The former Massachusetts governor suspended his campaign on Feb. 12, a day after performing poorly in the New Hampshire primary, having failed to gain much traction after a late entry into the 2020 race.

 

Rep. Tim RyanTimothy (Tim) RyanLawmakers call for universal basic income amid coronavirus crisis Democrats tear into Trump's speech: It was a 'MAGA rally' Democrats walk out of Trump's address: 'It's like watching professional wrestling' MORE (Ohio)

Ryan exited the race on Oct. 24, announcing he'd return to Ohio to begin work on his congressional reelection campaign. Ryan, who failed to gain traction both in polling and fundraising, touted his campaign's efforts to fight for working-class Americans.

"I will continue to advocate and fight for the working people of this country," he said. "And so I'll continue the fight, and I appreciate all of the effort on behalf of our volunteers, our staff, who chipped in money and made a sacrifice to help get this campaign up and running."

 

Former Rep. Joe Sestak (Pa.) 

Former Rep. Joe Sestak (D-Pa.) announced his withdrawal from the race, saying in a press release that he was thankful for what he called an "endeavor filled with immeasurable wisdom, passions, humor and insights to, and from, the people of America."

 

Tom SteyerTom SteyerProgressive advocates propose T 'green stimulus' plan Candidates want data privacy rules, except for their own campaigns Budowsky: Biden should pull together a 'dream team of rivals' MORE

The billionaire businessman dropped out of the presidential race on Feb. 29 after a poor finish in South Carolina despite spending big to compete in the state.

 

Rep. Eric SwalwellEric Michael SwalwellKey House chairman cautions against remote voting, suggests other options amid coronavirus outbreak House Democrats plead with key committee chairman to allow remote voting amid coronavirus pandemic Congress tiptoes toward remote voting MORE (Calif.)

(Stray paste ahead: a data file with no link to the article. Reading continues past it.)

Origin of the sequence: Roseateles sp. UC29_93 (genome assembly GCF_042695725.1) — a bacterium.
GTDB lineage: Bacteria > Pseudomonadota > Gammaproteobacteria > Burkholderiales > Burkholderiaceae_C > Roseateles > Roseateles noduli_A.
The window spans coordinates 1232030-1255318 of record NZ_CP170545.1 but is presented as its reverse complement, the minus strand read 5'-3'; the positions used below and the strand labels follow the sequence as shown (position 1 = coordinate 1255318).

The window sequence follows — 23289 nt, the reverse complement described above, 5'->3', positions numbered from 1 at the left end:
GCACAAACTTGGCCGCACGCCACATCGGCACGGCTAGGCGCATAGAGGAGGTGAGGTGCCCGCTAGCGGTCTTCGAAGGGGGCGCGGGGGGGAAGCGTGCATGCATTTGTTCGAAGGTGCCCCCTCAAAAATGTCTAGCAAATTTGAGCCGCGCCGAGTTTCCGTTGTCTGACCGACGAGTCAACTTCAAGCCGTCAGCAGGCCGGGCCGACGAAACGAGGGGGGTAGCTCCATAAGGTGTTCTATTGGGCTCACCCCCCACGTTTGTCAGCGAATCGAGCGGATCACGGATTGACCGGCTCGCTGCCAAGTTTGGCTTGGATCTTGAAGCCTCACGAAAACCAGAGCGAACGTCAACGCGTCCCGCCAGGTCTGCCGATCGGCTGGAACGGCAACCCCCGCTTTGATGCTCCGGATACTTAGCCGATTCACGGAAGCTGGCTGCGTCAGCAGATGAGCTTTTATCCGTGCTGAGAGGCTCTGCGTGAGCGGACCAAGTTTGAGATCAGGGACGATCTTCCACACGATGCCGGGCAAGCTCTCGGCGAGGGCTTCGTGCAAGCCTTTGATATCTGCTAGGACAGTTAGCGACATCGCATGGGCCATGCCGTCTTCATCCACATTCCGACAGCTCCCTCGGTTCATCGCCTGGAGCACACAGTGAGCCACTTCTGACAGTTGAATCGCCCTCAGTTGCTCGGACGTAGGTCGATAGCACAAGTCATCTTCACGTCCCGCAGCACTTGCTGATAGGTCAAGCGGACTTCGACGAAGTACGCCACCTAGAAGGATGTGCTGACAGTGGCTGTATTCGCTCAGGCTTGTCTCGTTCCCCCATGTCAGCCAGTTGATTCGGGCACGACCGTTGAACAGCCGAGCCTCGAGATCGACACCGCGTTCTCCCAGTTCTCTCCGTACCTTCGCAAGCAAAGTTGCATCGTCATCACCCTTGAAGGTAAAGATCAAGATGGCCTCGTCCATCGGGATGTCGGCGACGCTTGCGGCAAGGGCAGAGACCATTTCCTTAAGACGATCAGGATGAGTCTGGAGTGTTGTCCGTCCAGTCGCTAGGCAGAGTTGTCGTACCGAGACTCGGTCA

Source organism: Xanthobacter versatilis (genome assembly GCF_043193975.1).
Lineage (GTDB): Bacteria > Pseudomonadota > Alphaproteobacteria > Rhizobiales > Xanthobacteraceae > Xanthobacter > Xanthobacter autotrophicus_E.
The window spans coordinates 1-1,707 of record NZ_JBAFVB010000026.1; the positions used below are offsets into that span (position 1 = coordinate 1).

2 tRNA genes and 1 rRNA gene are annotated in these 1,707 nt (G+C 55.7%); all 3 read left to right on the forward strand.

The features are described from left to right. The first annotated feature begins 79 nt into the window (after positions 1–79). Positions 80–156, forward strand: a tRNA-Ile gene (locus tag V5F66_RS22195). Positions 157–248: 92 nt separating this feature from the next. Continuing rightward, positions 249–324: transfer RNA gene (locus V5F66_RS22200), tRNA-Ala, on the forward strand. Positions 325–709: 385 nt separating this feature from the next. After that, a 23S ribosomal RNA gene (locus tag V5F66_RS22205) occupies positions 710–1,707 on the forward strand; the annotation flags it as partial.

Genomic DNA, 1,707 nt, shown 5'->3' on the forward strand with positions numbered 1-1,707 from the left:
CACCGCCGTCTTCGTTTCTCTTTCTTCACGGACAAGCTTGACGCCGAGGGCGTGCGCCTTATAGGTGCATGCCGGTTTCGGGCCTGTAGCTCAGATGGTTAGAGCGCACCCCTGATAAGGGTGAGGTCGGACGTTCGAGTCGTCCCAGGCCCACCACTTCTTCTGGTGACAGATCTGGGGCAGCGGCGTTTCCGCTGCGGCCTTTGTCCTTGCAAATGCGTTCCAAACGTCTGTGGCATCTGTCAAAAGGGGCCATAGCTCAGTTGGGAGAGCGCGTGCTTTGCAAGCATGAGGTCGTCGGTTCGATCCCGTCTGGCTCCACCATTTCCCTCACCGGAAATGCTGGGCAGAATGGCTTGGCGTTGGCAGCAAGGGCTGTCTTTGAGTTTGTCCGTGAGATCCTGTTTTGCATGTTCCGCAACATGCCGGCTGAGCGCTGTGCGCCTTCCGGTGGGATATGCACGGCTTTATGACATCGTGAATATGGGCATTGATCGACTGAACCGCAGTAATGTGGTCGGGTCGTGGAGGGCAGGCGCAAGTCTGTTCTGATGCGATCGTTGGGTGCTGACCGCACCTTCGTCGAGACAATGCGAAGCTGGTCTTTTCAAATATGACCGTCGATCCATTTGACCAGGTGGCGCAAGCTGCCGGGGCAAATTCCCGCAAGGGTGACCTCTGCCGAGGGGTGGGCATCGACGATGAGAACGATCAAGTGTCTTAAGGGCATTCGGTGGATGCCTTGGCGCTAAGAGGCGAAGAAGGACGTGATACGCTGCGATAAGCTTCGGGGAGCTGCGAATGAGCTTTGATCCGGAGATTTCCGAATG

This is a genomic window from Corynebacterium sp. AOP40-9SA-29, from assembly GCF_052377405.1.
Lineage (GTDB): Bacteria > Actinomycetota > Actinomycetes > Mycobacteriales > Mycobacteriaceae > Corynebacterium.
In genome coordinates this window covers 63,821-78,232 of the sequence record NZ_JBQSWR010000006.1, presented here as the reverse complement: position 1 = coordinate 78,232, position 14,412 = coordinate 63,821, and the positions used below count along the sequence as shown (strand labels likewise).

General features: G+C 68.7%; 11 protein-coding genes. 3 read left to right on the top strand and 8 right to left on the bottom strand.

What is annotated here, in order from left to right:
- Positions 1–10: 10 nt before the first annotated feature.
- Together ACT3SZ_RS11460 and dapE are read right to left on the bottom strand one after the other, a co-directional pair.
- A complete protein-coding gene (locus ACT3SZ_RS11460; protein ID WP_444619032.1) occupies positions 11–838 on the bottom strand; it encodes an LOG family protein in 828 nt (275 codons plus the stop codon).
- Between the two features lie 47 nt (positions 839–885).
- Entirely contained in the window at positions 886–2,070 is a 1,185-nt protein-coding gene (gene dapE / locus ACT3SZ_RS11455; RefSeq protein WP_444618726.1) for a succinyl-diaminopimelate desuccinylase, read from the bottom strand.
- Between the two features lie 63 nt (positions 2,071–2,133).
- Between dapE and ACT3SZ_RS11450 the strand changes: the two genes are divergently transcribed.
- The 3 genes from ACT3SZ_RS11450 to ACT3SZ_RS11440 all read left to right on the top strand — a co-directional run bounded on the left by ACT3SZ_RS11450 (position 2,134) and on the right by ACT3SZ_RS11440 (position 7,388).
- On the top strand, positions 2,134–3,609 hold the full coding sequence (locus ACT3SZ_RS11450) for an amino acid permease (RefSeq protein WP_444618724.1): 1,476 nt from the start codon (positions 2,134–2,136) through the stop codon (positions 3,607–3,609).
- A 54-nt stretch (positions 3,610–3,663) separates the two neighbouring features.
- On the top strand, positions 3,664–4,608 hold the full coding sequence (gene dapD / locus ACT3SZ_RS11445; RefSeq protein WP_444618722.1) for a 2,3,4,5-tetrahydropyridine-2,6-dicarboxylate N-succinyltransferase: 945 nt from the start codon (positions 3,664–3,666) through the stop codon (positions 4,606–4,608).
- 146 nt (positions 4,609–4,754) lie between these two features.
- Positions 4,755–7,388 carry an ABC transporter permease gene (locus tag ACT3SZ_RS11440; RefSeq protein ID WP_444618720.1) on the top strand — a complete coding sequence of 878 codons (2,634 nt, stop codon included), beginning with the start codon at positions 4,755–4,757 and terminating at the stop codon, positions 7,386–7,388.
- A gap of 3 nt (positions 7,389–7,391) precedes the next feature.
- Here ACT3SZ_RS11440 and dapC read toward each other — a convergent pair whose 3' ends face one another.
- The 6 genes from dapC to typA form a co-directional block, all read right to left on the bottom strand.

The California Democrat dropped out of the 2020 Democratic presidential primary in July, three months after announcing his presidential bid. He will run instead for reelection for a fifth term in the House. 

 

Sen. Elizabeth Warren (Mass.)

Warren dropped out of the 2020 presidential race after failing to perform well in the early primary contests and on Super Tuesday, when she came in third in her home state of Massachusetts. 

 

Marianne WilliamsonMarianne WilliamsonThe Hill's Campaign Report: Biden looks to stretch lead in Tuesday contests Pelosi: 'I usually always cast my vote for a woman' Pelosi: 'We'll have a woman president' someday MORE

Author Marianne Williamson dropped out of the presidential primary on Jan. 10, writing in a note to supporters on her website that her campaign would not be able to get enough votes to "to elevate our conversation any more than it is now."

 

Andrew YangAndrew YangSolving the coronavirus economic downturn — good psychology makes for good politics and policy Andrew Yang nonprofit to dole out checks to 500 households Senate GOP mulls forgivable loans to businesses to halt layoffs, bankruptcies MORE

The entrepreneur dropped out of the race on Feb. 11 just after polls closed for New Hampshire's primary. Yang centered his campaign around a universal basic income of giving every American adult $1,000 a month and dire warnings of the threats of automation, but failed to break into the top tier of candidates. 
 

 

MAYBE  

Former California Gov. Jerry Brown